It all started when the Catholic church officials started reminding their exorcist that they aren’t experts in mental health, they are experts in demonology and insisting that exorcists get a medical physician to rule out mental illness before they strap them in a bed and beat the shit out of them with a foam crucifix to drive the devil out of them.
Now a prominent Vatican cardinal is telling his sheep that they should listen to what secular modern science has to offer regarding things like medicine because “religion risks turning into “fundamentalism” if it ignores scientific reason.
Here in America, too many people think being fundamentalist is a good thing. It means that you love god more than the next guy. They think getting to heaven is like trying out for a spot on a professional football team and you are an undrafted rookie trying to make a roster spot.
You’ve got to out work everyone else to get the coaches to notice you.
Cardinal Paul Poupard, who heads the Pontifical Council for Culture reminded Catholics that the Church once condemned Galileo for supporting the fact that the Earth revolves around the sun and not the other way around.
Boy, isn’t that embarrassing?
Hell at the time the Church wasn’t even maintaining that the earth was the center of the solar system, they were insisting that the earth was the center of the whole friggin universe.
A fact still disputed by some theological astronomers that maintain that believing in a “Sun centered solar system” only makes making predictions of where celestial bodies are going to be easier, takes less work, a earth centered model can still accomplish the same thing, its just you have to take into account planets stopping, moving backwards and then moving forward again every once in a while for no apparent reason to get it to work.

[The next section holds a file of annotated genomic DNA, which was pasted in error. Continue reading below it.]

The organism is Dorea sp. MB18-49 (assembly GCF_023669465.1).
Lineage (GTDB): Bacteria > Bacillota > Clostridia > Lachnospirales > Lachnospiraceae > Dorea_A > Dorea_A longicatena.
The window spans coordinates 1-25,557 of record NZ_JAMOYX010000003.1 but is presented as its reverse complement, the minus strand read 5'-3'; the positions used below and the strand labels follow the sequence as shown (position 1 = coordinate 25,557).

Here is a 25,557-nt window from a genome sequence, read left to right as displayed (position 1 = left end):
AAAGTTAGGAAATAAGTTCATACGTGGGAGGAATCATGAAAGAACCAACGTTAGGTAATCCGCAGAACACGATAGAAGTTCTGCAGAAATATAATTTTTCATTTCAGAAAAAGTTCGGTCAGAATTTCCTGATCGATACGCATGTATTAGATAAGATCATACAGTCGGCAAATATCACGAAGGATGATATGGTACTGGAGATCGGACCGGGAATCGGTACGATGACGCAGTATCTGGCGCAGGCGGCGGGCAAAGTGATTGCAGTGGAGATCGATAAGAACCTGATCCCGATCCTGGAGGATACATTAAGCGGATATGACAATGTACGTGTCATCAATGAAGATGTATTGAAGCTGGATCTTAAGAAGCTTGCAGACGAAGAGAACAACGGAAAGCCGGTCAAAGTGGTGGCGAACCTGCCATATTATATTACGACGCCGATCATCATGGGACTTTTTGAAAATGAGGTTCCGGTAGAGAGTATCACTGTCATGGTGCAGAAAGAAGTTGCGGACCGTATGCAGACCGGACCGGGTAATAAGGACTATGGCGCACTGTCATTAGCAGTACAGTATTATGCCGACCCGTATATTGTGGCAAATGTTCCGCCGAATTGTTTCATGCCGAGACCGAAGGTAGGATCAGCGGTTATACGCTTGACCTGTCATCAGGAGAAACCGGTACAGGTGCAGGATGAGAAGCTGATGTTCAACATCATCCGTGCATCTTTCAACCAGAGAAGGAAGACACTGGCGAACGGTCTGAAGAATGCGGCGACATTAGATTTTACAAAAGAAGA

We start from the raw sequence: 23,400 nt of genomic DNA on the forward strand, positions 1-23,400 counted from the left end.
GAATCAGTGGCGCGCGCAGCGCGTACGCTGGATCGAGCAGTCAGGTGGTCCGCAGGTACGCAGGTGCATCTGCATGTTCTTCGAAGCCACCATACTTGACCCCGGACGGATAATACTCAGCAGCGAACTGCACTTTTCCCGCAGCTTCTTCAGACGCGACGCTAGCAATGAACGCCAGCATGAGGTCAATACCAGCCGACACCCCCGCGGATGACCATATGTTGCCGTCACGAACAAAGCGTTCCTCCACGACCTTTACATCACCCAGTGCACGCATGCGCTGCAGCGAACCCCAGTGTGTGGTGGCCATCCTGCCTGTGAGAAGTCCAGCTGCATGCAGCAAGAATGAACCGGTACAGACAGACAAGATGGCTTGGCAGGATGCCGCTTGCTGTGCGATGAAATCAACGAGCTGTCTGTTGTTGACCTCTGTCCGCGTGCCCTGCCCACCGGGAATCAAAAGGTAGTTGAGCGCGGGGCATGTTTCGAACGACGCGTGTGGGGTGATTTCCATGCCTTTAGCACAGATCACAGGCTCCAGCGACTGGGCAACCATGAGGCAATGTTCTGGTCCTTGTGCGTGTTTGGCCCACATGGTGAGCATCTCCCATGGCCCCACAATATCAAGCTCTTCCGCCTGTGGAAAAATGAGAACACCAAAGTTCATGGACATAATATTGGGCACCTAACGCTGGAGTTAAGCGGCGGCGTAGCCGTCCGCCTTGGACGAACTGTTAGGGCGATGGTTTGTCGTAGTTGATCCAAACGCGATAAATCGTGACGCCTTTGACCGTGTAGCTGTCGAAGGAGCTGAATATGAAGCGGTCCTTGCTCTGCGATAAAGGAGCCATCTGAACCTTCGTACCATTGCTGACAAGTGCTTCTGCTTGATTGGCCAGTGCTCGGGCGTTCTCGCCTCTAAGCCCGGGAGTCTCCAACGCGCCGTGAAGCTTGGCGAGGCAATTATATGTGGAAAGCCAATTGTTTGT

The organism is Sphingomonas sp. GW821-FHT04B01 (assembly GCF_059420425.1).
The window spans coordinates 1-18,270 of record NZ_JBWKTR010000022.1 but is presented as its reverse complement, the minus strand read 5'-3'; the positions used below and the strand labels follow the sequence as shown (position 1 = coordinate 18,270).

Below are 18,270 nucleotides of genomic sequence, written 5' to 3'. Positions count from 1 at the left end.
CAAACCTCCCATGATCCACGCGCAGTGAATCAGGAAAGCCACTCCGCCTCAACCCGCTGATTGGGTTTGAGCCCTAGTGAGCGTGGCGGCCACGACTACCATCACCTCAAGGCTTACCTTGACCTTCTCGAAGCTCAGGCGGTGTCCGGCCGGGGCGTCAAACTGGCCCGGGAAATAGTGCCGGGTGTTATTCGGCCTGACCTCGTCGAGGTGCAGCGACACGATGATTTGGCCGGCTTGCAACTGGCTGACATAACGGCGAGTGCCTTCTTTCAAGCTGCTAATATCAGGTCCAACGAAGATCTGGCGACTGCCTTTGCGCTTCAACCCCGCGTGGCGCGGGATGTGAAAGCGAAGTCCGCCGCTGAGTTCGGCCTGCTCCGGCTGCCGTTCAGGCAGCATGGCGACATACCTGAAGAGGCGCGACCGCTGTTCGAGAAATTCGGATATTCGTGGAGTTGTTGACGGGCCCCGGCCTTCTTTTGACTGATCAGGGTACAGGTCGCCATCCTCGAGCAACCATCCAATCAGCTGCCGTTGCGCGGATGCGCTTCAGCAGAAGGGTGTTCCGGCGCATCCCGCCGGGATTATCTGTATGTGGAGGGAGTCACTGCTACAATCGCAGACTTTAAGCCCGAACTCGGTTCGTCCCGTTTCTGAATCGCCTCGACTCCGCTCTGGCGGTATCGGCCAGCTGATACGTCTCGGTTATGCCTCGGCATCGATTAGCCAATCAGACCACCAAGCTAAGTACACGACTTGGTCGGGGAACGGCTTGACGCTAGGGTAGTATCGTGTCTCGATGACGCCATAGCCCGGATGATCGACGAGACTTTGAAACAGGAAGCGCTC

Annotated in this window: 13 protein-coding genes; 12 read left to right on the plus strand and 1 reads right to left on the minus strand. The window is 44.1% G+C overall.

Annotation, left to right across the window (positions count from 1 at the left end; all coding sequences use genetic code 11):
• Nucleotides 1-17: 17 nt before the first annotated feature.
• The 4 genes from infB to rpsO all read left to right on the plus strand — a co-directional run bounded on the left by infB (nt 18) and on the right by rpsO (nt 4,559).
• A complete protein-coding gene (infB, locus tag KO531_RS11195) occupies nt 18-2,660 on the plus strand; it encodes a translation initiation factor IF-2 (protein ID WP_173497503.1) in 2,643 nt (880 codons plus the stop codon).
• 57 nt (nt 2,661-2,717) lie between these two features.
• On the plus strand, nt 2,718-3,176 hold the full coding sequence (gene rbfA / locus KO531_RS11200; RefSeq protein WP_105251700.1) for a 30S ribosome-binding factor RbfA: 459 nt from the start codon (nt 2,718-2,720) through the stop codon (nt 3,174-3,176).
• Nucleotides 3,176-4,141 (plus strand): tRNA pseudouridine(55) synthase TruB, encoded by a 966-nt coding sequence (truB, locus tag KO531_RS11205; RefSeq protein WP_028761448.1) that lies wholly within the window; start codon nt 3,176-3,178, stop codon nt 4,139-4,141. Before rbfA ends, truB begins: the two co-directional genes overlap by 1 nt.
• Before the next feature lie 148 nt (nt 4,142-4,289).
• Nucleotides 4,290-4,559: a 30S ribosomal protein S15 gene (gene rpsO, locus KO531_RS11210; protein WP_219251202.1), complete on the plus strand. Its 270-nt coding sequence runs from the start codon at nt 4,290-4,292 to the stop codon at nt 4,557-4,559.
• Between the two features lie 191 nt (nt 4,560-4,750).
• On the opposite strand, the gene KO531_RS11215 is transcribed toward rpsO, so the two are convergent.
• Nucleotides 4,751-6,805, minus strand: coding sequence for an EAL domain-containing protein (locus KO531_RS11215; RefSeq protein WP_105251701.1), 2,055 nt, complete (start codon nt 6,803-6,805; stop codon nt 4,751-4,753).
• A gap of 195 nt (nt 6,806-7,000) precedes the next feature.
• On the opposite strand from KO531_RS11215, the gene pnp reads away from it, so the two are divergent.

"The permanent lesson that the Galileo case represents pushes us to keep alive the dialogue between the various disciplines, and in particular between theology and the natural sciences, if we want to prevent similar episodes from repeating themselves in the future," Poupard said.
He wants to see a world where religion listens to science on matters of how things actually work, and he wants science to listen to religion on ethical and moral issues regarding how science should be applied.
In other words, just because we can do something doesn’t necessarily mean that we ought to.
In the interest of curtailing what appears to be a sudden and dramatic rise in the amount of mad scientist walking around today I have absolutely no reservations whatsoever in giving scientists a little ethics lesson every so often, now and again.
See that has always been religions problem, not knowing where to draw the line between what they know and what they don’t know. But it really isn’t religions fault completely.
Religion was born in a vacuum where there wasn’t any science.
So religion is accustomed to thinking that the Bible gives them expertise in lots of areas of life where they have none.
Like, all of you sheep that waste your time going to a celibate priest for marriage counseling.
What kind of sense does that make?
How could a celibate man that has never been married possibly be qualified to give me advice about what I have to look forward to in my marriage?
What training does the Vatican provide its priests so that they can distinguish between someone with turrets syndrome and someone who is demonical possessed?
I know, I can’t tell the difference either.
But it’s not my job. That’s the point.